A significant factor in determining the prognosis is the presence of a specific genetic mutation known as a 1p/19q status. In such cases, tumor cells are missing sections of chromosomes 1 and 19; such tumors have better prognoses and respond more favorably to treatment.

Mixed gliomas

Mixed gliomas refer to tumors composed of a variety of glial cell types in high proportions, including astrocytes and/or oligodendrocytes. Other forms of glioma may contain more than one cell type, but in general, those tumors are dominated by a single class of glial cell.

The characteristics of these cancers may vary depending on the overall cell composition, but most seem to occur in the cerebrum (site of higher brain functions) and their behavior is generally based on tumor grade.

Symptoms of Mixed Gliomas

Symptoms of mixed gliomas are similar to those of other brain tumors, and are likewise variable depending on tumor size and location.

Symptoms are usually due to increased intracranial pressure and damage to normal tissue caused by the tumor.

Symptoms include:

  • Headache
  • Seizure
  • Nausea and vomiting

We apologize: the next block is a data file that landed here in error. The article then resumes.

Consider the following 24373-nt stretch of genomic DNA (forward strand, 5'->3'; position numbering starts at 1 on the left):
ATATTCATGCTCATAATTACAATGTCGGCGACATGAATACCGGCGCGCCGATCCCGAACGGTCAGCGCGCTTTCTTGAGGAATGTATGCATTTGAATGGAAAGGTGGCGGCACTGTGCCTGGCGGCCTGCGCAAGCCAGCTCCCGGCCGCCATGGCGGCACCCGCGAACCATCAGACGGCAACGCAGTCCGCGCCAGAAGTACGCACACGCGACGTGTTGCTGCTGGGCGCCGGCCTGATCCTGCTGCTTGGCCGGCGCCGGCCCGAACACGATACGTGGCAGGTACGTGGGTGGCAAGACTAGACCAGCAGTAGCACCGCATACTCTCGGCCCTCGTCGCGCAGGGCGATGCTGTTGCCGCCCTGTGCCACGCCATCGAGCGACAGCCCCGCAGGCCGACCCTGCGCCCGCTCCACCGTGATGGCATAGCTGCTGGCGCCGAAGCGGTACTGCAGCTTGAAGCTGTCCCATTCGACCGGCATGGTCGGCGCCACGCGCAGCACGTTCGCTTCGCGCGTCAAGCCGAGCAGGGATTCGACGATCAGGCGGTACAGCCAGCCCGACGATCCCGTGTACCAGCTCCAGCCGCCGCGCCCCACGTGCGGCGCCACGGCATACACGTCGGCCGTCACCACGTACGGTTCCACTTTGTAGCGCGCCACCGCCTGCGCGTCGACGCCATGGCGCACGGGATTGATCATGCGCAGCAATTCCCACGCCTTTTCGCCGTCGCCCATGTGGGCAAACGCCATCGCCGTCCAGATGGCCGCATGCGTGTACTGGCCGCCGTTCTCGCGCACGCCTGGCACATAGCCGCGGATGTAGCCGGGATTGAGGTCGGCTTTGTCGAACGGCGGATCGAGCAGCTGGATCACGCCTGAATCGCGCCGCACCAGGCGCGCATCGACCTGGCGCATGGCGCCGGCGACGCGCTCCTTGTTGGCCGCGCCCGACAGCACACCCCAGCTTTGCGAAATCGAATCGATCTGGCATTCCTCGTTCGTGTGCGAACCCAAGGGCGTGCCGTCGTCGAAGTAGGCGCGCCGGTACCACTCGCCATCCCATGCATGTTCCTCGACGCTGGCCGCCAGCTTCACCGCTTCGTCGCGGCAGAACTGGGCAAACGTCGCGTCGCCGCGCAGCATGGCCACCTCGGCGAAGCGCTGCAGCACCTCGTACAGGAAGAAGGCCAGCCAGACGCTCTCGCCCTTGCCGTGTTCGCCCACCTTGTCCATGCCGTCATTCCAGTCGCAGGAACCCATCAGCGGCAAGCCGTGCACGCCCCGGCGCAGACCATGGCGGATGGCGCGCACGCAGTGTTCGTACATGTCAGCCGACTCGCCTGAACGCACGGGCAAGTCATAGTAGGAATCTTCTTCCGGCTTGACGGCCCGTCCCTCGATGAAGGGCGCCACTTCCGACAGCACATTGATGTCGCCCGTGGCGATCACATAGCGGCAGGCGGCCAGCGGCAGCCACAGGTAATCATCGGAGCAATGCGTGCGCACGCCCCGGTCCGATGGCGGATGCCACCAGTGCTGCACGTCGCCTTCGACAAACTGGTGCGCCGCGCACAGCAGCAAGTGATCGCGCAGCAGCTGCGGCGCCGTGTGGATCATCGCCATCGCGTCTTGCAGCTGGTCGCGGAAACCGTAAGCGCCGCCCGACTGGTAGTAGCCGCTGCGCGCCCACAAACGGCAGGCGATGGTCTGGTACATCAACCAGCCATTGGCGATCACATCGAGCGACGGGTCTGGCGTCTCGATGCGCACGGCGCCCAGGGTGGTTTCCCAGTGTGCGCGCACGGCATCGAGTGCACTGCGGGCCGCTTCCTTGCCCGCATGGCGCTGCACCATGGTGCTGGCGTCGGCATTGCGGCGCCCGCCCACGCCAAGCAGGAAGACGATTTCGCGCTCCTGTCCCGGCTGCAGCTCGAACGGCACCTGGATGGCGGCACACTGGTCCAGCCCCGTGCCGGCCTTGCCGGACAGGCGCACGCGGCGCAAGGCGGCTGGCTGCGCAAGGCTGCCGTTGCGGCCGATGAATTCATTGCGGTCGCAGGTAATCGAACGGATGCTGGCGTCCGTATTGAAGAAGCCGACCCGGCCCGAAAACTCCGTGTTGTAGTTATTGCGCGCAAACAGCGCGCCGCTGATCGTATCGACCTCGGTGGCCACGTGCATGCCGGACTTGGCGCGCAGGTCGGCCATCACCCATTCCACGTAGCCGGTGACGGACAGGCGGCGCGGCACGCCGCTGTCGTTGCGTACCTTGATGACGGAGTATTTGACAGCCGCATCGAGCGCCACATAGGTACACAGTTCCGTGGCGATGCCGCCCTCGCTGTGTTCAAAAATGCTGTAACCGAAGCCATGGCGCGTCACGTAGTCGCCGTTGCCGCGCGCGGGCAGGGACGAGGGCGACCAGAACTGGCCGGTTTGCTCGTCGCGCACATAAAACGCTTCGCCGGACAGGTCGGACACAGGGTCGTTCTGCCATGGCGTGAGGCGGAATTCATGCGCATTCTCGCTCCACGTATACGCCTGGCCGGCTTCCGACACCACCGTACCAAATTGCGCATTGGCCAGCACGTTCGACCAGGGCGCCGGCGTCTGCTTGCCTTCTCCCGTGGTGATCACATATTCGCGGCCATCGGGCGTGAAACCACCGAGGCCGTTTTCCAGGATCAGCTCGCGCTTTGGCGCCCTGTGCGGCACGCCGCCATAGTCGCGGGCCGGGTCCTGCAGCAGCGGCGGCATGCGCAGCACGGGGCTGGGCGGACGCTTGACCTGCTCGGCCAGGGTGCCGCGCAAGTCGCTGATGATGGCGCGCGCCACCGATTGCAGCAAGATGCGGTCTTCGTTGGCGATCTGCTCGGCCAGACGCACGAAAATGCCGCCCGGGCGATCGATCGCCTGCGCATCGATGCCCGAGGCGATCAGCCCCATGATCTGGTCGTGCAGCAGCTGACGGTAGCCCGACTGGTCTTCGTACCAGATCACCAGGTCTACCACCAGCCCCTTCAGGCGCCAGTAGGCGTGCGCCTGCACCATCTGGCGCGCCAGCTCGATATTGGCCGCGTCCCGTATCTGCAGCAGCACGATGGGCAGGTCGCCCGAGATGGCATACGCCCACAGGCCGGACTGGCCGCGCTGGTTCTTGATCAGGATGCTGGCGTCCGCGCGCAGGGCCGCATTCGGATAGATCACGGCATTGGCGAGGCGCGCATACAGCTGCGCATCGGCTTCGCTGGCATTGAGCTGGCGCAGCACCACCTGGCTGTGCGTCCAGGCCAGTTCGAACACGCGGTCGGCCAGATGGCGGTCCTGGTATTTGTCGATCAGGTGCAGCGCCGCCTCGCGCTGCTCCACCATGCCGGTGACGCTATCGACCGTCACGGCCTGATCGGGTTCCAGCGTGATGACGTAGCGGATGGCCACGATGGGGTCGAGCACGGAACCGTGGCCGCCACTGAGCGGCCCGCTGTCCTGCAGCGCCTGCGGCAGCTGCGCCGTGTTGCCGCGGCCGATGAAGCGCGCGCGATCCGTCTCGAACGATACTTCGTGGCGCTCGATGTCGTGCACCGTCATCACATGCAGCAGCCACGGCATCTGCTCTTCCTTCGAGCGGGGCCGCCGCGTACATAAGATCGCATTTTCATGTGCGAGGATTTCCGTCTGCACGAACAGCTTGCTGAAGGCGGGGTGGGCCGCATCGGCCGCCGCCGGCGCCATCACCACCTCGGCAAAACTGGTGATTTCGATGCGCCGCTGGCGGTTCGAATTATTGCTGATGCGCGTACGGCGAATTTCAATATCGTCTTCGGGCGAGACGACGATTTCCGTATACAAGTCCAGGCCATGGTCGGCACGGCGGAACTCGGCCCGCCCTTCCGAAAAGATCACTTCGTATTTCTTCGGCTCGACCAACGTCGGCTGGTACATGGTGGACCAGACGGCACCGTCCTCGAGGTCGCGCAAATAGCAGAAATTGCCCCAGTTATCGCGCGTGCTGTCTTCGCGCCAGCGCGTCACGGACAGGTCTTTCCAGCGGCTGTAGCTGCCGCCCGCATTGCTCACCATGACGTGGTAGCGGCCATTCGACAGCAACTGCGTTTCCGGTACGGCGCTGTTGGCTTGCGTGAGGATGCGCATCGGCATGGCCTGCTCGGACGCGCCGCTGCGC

• Hemiparesis (weakness on one side of the body)
  • Lethargy or drowsiness
  • Progressive memory, neurological or personality deficits

Treatment of Mixed Gliomas

Standard treatment is similar to other gliomas of the same grade. Surgery is generally performed to excise as much of the tumor as possible without damaging normal neurological function. Surgery may help alleviate the symptoms caused by increased intracranial pressure.

Surgery is then often followed by radiation and chemotherapy (especially among higher grade tumors). The overall course of treatment will be determined by your doctor based on tumor grade, size, and location.

Prognosis

Prognosis is variable based on tumor grade, size and location. Younger patients and individuals with lower grade tumors tend to have longer survival times.

Resources

General Glioma Information
Mayo Clinic
New York - Presbyterian Hospital
Astrocytomas
Cedars-Sinai Health System
Mayo Clinic
Glioblastomas
Mayo Clinic
Massachusetts General Hospital - Brain Tumor Center
Oligodendrogliomas
Mayo Clinic
Ependymomas
Children's Hospital Boston
Mayo Clinic
Mixed Gliomas
Mayo Clinic
New York - Presbyterian Hospital